Trump Says Family Separation Works Because it Deters Immigration

President Donald Trump has defended the government's highly controversial policy of separating children from immigrant parents at the U.S. border, claiming it works to deter immigration.

"If they feel there will be separation, they don't come," Trump said in comments to reporters at the White House on Saturday, Reuters reported.

The president then claimed, without providing evidence, that migrants sometimes bring children who are not their own in hopes it will garner them sympathy from border agents when they attempt to enter the country. They are "grabbing children and they're using children to come in to our country in many cases," Trump said.

A Honduran child and her mother, fleeing poverty and violence in their home country, waits along the border bridge after being denied entry from Mexico into the U.S. on June 25 in Brownsville, Texas Spencer Platt/Getty Images

Although the president didn't say the controversial program would continue, he suggested its not off the table completely.

"We're looking at a lot of different things having to do with illegal immigration," he said, calling on Congress to pass immigration reform legislation. "We're going to do whatever we can do to get it slowed down."

A report released by Amnesty International last week claimed that the Trump administration's "zero tolerance" policy left over 6,000 families separated at the Southwest border of the U.S. between April 19 and August 15. The policy began to draw national and international condemnation over the summer when images of caged migrant children began to circulate along with media reports.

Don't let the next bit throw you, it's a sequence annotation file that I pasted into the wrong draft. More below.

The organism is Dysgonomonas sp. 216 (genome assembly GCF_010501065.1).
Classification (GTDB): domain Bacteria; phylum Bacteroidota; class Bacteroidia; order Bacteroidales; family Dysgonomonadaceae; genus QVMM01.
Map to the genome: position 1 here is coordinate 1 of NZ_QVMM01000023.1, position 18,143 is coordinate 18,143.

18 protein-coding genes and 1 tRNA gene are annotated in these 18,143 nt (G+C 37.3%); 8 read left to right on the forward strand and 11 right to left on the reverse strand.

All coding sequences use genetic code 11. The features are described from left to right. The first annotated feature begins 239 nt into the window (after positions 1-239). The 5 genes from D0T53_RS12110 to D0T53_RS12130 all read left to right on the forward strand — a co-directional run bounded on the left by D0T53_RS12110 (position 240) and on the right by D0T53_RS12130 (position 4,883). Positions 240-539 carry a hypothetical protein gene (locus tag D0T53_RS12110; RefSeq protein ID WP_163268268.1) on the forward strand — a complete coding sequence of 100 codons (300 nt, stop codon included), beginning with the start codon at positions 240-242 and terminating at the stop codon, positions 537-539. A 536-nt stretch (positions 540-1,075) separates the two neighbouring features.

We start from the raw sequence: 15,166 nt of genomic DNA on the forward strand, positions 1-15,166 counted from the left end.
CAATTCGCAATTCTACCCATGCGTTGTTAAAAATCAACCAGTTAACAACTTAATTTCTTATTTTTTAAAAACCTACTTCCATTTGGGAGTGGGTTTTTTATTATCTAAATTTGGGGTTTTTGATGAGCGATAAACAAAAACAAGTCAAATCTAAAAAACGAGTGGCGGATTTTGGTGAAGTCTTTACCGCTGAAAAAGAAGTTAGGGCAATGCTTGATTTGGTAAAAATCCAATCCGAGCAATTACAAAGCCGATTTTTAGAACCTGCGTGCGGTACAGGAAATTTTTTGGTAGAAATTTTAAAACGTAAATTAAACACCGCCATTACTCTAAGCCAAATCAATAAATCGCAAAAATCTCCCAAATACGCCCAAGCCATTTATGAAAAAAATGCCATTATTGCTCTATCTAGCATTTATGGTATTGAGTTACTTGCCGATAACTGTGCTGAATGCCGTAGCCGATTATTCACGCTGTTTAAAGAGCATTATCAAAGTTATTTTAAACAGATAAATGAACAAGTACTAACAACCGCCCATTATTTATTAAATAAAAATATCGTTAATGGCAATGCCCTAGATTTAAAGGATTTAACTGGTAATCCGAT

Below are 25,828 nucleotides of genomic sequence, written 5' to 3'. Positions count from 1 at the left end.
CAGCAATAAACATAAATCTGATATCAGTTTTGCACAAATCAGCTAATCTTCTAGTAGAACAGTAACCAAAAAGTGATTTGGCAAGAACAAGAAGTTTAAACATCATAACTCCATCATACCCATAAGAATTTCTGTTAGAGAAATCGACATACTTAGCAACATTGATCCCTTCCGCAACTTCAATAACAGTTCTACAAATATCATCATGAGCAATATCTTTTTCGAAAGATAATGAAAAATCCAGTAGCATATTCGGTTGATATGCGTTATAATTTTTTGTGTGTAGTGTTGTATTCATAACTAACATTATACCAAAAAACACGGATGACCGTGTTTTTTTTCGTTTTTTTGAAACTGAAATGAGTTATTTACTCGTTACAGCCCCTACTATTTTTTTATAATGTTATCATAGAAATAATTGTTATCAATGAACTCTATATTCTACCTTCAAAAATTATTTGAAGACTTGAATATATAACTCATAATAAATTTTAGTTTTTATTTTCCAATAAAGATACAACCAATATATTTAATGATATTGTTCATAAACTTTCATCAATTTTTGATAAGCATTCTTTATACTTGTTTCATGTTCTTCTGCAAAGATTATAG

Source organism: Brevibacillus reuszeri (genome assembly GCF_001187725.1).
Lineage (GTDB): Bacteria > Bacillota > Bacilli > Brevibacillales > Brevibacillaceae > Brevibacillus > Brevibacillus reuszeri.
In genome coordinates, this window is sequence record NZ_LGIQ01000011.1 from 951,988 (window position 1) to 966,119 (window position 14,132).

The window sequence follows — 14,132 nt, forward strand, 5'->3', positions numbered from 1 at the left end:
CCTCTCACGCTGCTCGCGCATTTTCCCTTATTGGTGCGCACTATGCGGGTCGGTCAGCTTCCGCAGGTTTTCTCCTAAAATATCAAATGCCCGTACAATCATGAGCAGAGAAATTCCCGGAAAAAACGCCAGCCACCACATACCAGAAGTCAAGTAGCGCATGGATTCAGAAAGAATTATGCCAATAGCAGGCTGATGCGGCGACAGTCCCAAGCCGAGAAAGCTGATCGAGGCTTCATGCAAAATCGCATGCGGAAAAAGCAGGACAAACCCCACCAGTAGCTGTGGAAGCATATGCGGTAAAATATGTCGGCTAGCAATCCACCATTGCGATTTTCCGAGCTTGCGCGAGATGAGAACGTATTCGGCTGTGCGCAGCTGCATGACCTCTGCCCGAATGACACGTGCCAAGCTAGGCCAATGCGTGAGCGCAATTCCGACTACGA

Katie Waldman, a spokeswoman for the Department of Homeland Security, took issue with the Amnesty report, arguing it highly exaggerated the number of families impacted. "This is a deeply flawed, inaccurate report authored by an open-borders activist group," she told Newsweek last week, using a pejorative term for human rights groups popular on the far right.

Although the policy was a continuation of one implemented under previous administrations, critics and human rights experts say it was greatly expanded under Trump. The White House has pushed back, saying the number of children arriving at the border had dramatically increased, leading to higher detention rates.

A man speaks into a megaphone as activists march during a rally to protest the process of separating children from adults during detention when they cross the U.S. border without the proper papers June 21 in El Paso, Texas BRENDAN SMIALOWSKI/AFP/Getty Images

Reports have also circulated that top White House officials are pushing for a new and revised family separation policy, despite the widespread outcry against the measures earlier this year.

The new "binary choice" policy would allow parents to remain with their children at a detention facilities for 20 days, The Washington Post reported on Friday. After that, parents could either stay with their children while waiting for their case to make it through immigration courts for months, or even years, or the children could be sent to government facilities where other family members could possibly seek custody.

"DHS will continue to enforce the law humanely, and will continue to examine a range of options to secure our nation's borders," Waldman said to Reuters on Saturday. The department considers immigration to be a crisis, she added.